Interior design is something I rarely thought about until I started dating my wife years back. Her eye, attention to detail, intentional purchases regarding furniture and design elements as well as a desire to shift everything in our home around on a regular basis has led me to gain a better understanding of the importance of personal space. We spend so much time in very few places, which for most of us are our homes, offices and the like. Mrs Squeeze’s ability to build a continuity of style in our home has allowed me to recognize nuances and features in other’s homes now as well. My friend and fellow ELK Collective collaborator Megan and I spent a day documenting a residential project she has worked on over the last couple years. It is a modern, warm and inviting space that balances linear design with an asymmetrical balance that certainly proves both fashionable and functional for a young family. C’mon in to see more…
Technical photo-nerd mumbo jumbo: This pano is a series of three vertical frames of 7 exposures each. Because I wanted to get the 180 degree view from left to right showing the full run of the open main floor, I needed to use an ultra wide angle which resulted in the bowing of the beam lines after stitching.
An open floor plan is broken up by passthrough shelves and pocket doors allowing a free flowing movement throughout the space.
The design is continued through the home’s three floors with personal tie ins integrating the collective history of the family living in the space.
Space is personal, and in my opinion should be designed as such. When you bring in a designer to help complete a personal vision, it is important to connect with the designer in a way that allows the lines of communication to flow freely. Someone who can communicate your ideas into professional design.
Spending a day in this space, getting to see the home anew, allowed me to take in the feel of the space from multiple angles. It was evident that the space truly fit the family that lived within its walls.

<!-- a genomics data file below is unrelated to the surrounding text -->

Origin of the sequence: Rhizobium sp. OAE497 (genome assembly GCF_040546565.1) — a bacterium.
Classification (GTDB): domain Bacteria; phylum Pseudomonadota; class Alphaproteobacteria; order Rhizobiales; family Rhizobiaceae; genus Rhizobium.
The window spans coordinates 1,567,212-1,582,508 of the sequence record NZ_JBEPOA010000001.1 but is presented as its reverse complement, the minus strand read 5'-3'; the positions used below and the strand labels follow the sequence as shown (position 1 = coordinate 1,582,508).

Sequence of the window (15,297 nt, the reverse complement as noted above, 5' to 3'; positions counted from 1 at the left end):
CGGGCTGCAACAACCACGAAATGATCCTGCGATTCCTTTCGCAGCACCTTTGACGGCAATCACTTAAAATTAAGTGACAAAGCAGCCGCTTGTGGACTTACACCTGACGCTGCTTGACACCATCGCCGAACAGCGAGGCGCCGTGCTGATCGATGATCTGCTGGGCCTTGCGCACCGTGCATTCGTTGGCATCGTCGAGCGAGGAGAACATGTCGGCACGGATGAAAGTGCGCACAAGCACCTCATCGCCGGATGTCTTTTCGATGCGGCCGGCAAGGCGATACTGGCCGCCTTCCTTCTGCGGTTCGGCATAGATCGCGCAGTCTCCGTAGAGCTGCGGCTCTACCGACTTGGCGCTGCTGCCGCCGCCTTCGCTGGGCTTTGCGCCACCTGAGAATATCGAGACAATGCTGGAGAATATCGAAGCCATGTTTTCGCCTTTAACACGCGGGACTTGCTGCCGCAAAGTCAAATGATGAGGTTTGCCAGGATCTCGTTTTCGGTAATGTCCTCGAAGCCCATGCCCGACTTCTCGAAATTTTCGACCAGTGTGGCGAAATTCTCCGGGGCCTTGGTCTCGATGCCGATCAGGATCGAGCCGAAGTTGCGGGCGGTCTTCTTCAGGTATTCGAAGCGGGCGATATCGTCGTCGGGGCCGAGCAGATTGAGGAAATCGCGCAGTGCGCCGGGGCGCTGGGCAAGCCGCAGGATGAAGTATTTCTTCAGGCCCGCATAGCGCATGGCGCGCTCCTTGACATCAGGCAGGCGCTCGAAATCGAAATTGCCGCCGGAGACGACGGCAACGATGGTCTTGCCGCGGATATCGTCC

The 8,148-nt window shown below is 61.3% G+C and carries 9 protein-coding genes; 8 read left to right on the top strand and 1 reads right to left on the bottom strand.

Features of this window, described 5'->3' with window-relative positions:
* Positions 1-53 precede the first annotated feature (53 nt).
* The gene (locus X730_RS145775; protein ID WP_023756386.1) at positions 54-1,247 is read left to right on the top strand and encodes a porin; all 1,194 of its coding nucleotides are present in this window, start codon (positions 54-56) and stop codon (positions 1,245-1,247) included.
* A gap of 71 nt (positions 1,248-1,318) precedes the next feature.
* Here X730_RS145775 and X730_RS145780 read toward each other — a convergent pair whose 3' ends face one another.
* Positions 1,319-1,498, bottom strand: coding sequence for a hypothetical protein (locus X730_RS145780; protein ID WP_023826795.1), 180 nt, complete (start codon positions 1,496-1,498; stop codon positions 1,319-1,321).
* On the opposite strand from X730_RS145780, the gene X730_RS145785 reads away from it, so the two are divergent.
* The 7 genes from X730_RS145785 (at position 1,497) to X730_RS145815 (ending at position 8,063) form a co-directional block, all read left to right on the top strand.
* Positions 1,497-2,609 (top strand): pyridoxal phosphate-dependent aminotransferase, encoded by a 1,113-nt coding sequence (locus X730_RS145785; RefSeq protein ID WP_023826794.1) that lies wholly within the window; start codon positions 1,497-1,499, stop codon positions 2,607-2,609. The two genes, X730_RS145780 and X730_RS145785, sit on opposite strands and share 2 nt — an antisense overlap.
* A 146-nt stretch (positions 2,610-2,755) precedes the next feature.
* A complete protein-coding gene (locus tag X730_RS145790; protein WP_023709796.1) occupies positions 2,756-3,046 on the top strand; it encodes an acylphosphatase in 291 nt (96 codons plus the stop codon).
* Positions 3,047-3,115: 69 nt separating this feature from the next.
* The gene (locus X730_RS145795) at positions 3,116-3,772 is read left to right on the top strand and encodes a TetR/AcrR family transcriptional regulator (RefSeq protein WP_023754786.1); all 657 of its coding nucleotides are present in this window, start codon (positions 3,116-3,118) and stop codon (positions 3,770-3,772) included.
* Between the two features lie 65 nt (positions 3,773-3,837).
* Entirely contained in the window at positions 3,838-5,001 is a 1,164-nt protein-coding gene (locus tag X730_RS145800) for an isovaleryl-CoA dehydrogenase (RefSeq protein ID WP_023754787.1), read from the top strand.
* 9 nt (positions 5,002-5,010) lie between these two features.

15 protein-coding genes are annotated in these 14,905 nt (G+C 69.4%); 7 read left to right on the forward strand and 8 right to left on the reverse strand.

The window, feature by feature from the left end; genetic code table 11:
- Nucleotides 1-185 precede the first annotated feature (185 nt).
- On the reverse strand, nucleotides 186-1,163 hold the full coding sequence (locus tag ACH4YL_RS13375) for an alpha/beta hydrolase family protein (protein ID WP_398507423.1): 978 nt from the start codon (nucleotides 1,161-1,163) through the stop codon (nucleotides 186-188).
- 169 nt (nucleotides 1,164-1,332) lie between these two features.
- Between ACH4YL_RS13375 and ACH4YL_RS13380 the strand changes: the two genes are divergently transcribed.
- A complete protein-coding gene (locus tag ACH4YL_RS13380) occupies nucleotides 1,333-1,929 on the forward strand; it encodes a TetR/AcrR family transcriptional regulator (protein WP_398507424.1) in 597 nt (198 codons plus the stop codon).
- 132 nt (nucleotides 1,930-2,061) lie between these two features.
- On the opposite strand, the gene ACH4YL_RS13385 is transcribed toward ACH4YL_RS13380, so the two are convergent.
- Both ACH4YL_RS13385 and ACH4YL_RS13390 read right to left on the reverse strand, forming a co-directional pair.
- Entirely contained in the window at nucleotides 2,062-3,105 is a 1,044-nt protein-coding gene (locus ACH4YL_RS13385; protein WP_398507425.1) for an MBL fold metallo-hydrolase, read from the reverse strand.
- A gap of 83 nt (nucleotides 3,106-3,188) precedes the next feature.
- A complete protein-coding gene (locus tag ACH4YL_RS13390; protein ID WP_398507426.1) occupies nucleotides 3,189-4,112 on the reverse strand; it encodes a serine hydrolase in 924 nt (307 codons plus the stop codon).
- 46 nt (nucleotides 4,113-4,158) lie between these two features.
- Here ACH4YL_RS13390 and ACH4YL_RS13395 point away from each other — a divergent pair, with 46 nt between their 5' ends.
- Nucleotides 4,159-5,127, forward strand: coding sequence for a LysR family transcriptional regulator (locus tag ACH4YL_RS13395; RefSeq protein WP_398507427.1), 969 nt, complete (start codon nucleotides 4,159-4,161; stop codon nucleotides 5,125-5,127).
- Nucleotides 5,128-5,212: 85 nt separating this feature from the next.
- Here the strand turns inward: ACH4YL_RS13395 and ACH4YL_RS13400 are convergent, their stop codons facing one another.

I’m no expert on interior design, but I know what I like and don’t like. A good professional designer can take the ideas and visions of their customers and translate them to a finished, beautiful end design. Being able to have personal input into elemental integration is important to feeling connected with your space, and a good designer knows how to balance their customer’s desires with reality and continuity. Megan did this wonderfully in this space in my opinion.
It’s nice getting connected up with a group of designers that are so good at what they do. It makes it so much easier to take pictures of spaces when those spaces are visually intriguing and provide a harmonious vision.
Shooting these types of projects have been very educational for me. I never thought I’d end up in an architectural documentation role photographically. While I learn best on my feet, I think the biggest things I’ve figured out is in terms of pre-visualization. With digital, the experimentation costs far less, allows for some unconventional approaches, and really for me has led to some of my favorite shots while others have been complete failures. All of which, I’ve learned a great deal from. The second side of this is post production. Obviously, a good workflow balances getting it right in camera and fine tuning in post. Certain optical needs aren’t available in all situations, especially when wanting to shoot spaces as you’ll often find yourself running out of room. While many interior photographers use added light, I tend to stack and process exposures through HDR Software like Photomatix (read about my HDR processing here), and on this particular shoot, I’d have been remarkably challenged without the help from DxO Viewpoint which helped correct for parallax, and general optical issues.
Thanks for the read and stay tuned for more ELK Collective projects!
Cheers and happy shooting,